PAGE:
A lot or a little?
The parents' guide to what's in this movie.
What parents need to know
Parents need to know that Bill & Ted's Excellent Adventure is about two Southern California teens (Alex Winter and Keanu Reeves) who have little respect for authority and actively disobey their parents. But the tone is very lighthearted, and the characters seem to have the best intentions ("be excellent to each other") during their adventures through time. Expect some comic violence; appropriately, the Dark Ages is where the duo encounters the most life-threatening -- but still comic -- situations. On the iffier side, girls are treated as sex objects to the point that mentor/guide Rufus (George Carlin) "gives" the boys two girls they met in Medieval England as a reward for passing their history test.
- Parents say
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What's the story?
In BILL & TED'S EXCELLENT ADVENTURE, slacker teens Bill (Alex Winter) and Ted (Keanu Reeves) are more intent on landing Eddie Van Halen for their band Wyld Stallions than making it through high school. But if the boys don't get an A+ on their history report, they'll flunk out of school, and Ted will be on his way to military school in Alaska. Knowing only that Napoleon is "a short, dead dude" and guessing that Joan of Arc is "Noah's wife," the boys seem to be lost -- until a visitor from the future, Rufus (the perfectly cool George Carlin), appears in a magical phone booth to allow them to experience history first hand. They hatch a plan: Bring historical figures back and let them experience San Dimas -- and then take them to class. The plan goes perfectly, including a run-in at the mall, arrests, and other ensuing silliness.
Is it any good?
Some movies are irresistible junk food for the brain -- short, sweet, and so entertaining you want to watch them over and over again; this is one of those. It's a bonbon of a film, full of good looking, sweet scenes that make you feel giddy.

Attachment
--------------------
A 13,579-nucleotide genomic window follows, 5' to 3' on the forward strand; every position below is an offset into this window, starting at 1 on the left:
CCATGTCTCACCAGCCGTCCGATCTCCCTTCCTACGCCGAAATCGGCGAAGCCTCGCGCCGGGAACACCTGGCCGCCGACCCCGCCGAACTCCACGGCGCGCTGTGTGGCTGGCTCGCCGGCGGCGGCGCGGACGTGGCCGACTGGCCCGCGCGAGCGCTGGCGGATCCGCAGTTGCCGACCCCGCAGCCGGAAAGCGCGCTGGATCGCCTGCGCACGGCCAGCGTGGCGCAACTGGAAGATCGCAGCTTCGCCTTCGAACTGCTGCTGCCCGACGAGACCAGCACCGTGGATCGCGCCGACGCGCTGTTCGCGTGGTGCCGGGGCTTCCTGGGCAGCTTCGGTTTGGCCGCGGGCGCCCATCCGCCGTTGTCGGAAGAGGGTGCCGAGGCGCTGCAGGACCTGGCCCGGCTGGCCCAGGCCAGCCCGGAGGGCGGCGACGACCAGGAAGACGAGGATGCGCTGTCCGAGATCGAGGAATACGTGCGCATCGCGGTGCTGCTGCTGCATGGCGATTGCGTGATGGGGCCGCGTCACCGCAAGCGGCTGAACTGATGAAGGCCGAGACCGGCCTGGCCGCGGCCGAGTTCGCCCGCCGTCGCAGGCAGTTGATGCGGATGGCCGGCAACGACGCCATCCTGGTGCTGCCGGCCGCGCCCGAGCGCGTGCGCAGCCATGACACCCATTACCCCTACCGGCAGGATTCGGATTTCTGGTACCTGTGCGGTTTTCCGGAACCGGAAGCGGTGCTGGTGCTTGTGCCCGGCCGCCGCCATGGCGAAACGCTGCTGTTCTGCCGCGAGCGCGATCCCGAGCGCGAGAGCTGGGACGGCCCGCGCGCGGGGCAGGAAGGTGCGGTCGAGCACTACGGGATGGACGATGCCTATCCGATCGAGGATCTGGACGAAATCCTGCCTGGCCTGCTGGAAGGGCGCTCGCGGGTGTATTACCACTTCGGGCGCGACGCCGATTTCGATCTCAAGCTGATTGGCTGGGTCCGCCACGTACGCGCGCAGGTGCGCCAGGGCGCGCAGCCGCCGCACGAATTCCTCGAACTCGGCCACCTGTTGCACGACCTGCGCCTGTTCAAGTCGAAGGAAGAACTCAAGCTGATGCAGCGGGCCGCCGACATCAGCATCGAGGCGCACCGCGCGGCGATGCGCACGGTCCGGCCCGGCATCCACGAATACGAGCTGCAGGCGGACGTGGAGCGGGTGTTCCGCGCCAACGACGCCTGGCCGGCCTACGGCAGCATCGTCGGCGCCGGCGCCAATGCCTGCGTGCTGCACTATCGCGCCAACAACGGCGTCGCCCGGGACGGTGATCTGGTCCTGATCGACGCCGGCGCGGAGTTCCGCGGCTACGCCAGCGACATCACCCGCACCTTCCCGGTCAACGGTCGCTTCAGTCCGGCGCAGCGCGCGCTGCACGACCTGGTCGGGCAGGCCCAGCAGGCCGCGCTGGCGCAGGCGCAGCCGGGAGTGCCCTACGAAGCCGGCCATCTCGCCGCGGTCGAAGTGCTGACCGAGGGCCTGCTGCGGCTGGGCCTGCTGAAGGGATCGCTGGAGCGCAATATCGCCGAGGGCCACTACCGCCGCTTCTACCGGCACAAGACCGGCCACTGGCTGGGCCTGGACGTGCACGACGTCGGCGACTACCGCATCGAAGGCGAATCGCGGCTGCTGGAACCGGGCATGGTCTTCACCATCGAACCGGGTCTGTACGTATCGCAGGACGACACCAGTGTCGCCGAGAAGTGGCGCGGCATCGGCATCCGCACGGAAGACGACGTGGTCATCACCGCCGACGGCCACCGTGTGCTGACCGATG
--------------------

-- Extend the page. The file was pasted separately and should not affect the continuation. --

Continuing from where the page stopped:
The great thing about Bill & Ted's Excellent Adventure is that it's perfectly paced and perfectly acted. Say what you will about Reeves' wooden-feeling delivery -- it takes a certain level of brilliance to come up with a character who's both maddeningly dumb and completely lovable. And there are other great scenes. Released on a modern mall, the historical characters act out. Joan of Arc rallies the troupes of an aerobics class. Billy the Kid turns out to be a bad flirt. And with one tilt of his corndog, Sigmund Freud is proven to be a perv. It's delightfully silly and eminently watchable.
Talk to your kids about ...
Families can talk about the "slacker" stereotype. What does that mean to you? Do you consider Bill and Ted to be slackers? Are they role models?
The "dudes" shred on guitar, and the "babes" are treated like prizes. Are those stereotypes? If so, what message does that send to viewers?
If you had a time machine, what time periods would you visit? Who would you want to visit, and why? Do you think the historical figures in Bill & Ted's Excellent Adventure really would have reacted the way they did? Would Joan of Arc, for instance, become an aerobics instructor?
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Common Sense Media's unbiased ratings are created by expert reviewers and aren't influenced by the product's creators or by any of our funders, affiliates, or partners.
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